The Broiler opened at J and 10th streets in 1950, quickly becoming the steak-and-scotch destination of choice for the politicians, lawyers and lobbyists who inhabited the nearby state Capitol and neighboring offices.
It changed hands in 1962 and again in 1985, when Larry and Marilou Lords teamed with Walter Harvey and his (now late) wife, Gloria Harvey, in the Broiler operation. They also partnered in Gallagher’s Bar & Grill in east Sacramento. In 1999, the two restaurants moved to new quarters K Street. The Harveys sold their interest, leaving the Lords as sole owners.“Marilou set up a ‘ghost walk’ when we moved from J Street to K Street,” Lords recalled. “We had a cocktail party at the old Broiler and marched from there to the new Broiler and carried all the good ghosts to the new place. Close to 200 people were in the march.”
Part of the Broiler’s charm was its sense of retro, on the menu and in the decor. From day one until it closed, the restaurant specialized in classic, old-school dinner dishes, though the K Street lunch menu was updated to feature more contemporary fare.
Over the decades, the Broiler hosted Sacramento’s biggest politicians, including “every governor since (Goodwin) Knight (elected in 1953),” said Lords. “The first time we served Jerry Brown was in the late 1970s. I was a waiter at the old Broiler, and remember him flying through the door and joining Grey Davis (then Brown’s chief of staff), (political activist) Tom Hayden and their gang, who were having dinner. Brown had two quick glasses of white wine and was gone.”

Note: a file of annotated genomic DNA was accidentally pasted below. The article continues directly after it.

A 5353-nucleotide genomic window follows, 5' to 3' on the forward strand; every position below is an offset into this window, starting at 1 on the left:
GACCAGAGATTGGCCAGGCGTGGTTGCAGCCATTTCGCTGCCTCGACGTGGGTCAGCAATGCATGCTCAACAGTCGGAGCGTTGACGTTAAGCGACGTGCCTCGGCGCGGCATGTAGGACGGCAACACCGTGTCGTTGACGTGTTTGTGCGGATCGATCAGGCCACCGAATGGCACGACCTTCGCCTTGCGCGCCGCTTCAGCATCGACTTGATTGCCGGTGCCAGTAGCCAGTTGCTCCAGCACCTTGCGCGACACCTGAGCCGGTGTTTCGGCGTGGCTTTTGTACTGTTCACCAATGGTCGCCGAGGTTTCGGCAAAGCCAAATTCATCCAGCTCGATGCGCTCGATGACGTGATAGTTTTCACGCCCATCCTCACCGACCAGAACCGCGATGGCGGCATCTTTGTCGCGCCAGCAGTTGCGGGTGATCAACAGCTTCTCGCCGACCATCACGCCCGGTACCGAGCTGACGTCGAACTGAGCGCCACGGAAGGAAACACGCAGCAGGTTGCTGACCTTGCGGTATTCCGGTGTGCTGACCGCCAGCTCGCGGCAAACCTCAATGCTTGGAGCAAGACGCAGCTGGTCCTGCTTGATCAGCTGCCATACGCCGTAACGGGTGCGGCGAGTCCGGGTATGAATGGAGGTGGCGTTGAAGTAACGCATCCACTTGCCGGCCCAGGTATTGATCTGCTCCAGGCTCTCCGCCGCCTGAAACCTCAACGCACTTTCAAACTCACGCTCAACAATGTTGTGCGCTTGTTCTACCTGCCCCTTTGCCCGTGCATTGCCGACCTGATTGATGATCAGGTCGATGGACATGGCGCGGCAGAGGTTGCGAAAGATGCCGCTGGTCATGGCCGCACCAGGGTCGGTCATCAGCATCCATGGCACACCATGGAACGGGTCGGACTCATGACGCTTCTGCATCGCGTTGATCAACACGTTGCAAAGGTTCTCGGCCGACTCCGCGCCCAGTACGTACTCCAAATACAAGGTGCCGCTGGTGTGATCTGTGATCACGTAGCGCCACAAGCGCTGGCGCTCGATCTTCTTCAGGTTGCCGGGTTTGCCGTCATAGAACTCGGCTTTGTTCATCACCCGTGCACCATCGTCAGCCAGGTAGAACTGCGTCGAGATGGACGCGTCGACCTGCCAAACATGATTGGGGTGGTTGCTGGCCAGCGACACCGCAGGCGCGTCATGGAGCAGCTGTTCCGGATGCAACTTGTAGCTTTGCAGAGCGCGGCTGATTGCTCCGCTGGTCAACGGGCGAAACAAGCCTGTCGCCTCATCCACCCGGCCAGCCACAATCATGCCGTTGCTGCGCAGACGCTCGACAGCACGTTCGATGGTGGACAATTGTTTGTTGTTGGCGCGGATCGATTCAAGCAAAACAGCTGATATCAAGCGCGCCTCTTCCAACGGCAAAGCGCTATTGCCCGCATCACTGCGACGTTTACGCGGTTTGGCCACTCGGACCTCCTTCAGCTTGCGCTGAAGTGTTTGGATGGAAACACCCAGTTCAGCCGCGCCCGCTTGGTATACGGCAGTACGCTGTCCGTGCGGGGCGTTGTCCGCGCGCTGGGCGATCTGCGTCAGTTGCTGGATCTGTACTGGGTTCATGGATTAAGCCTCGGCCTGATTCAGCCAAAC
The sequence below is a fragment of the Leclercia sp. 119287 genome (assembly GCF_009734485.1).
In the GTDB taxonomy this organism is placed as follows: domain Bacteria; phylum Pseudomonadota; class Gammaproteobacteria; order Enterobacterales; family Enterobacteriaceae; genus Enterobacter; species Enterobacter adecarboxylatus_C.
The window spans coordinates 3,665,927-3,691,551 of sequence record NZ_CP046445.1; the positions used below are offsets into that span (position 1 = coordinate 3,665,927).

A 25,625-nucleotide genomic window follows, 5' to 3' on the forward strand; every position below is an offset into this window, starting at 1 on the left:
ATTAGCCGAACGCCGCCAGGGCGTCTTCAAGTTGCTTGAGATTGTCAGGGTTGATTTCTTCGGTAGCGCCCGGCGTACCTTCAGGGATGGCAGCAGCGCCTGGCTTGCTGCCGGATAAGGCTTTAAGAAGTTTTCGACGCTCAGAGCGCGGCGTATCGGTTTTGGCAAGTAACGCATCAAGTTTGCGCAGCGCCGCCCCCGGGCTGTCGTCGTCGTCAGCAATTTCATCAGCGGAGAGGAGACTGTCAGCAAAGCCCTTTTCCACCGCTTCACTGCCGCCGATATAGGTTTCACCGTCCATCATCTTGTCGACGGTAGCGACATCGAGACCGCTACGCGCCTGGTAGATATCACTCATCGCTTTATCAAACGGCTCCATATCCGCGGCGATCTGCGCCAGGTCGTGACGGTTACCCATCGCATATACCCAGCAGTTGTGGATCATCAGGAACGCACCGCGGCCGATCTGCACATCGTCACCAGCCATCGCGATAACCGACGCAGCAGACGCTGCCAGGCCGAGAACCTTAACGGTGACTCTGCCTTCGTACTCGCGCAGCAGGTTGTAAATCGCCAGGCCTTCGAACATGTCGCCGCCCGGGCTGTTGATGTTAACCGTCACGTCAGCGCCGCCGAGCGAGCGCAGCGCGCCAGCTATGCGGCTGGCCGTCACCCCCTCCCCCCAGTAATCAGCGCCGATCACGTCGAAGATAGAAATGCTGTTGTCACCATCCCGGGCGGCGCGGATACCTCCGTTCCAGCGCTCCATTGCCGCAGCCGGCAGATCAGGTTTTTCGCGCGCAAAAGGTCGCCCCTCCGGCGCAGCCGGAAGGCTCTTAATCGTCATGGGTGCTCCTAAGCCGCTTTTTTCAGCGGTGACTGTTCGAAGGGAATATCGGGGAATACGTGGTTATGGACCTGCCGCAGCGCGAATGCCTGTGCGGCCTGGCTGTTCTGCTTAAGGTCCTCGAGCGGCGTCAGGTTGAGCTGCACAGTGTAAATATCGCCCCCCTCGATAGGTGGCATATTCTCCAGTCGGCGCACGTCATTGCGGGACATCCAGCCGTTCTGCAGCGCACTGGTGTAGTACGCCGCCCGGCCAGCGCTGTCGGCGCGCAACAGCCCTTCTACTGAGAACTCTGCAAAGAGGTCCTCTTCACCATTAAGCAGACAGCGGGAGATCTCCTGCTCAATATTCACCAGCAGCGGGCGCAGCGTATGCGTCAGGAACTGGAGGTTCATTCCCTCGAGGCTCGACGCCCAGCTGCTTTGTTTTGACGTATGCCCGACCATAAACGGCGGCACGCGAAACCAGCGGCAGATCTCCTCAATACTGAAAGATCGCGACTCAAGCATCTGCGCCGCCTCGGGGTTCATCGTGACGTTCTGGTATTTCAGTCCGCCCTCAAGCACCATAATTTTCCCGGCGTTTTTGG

Arnold Schwarzenegger and his entourage had lunch at the new Broiler one day “and his secretary called the next day to make a reservation,” Lords recalled. “My wife told her, ‘I’m sorry, but we’re booked.’ The secretary said, ‘I don’t think you realize that this is the governor.’ My wife said, ‘I’m really sorry, but the table is already promised.’
“I don’t think they ever called back,” Lords said. “We didn’t feel bad about it because the (next-door) Esquire Grill was loading up with a lot of looky-loos who were tracking Schwarzenegger, and a lot of (high-placed regulars) were moving away from that. So we were getting a lot more business without him than with him.”
The K Street location also served a luncheon for the California Supreme Court in January 2011, in celebration of Tami Cantil-Sakauye’s appointment as chief justice, and the Sacramento Press Club gathered there for its monthly lunch meetings.
Does Lords think Sacramento has room for a replacement Broiler-style restaurant?
“There’s certainly a place for it in our enlivened downtown,” he said. “(Such a restaurant) would still draw heavily on convention traffic and from the theater district and the hotels — if it’s a contemporary operation. I believe we kept our menu pretty contemporary.”
As for the next step, Lords plans to sell his house and move to Oregon, where he’ll “do a little writing and hopefully find a part-time teaching job (in communications),” he said. “My sister has a mother-in-law cottage on her property and has offered that to me until I get situated.”
Lords paused in the conversation to collect himself.
“It’s been a year since Marilou died and 12 years since (our son) Tim died,” he said. “He was an executive chef in the Bay Area and Seattle, and the plan was for him to take over the Broiler. It’s time for me to get out of the restaurant business. The three dogs and I will move on and start a new life.”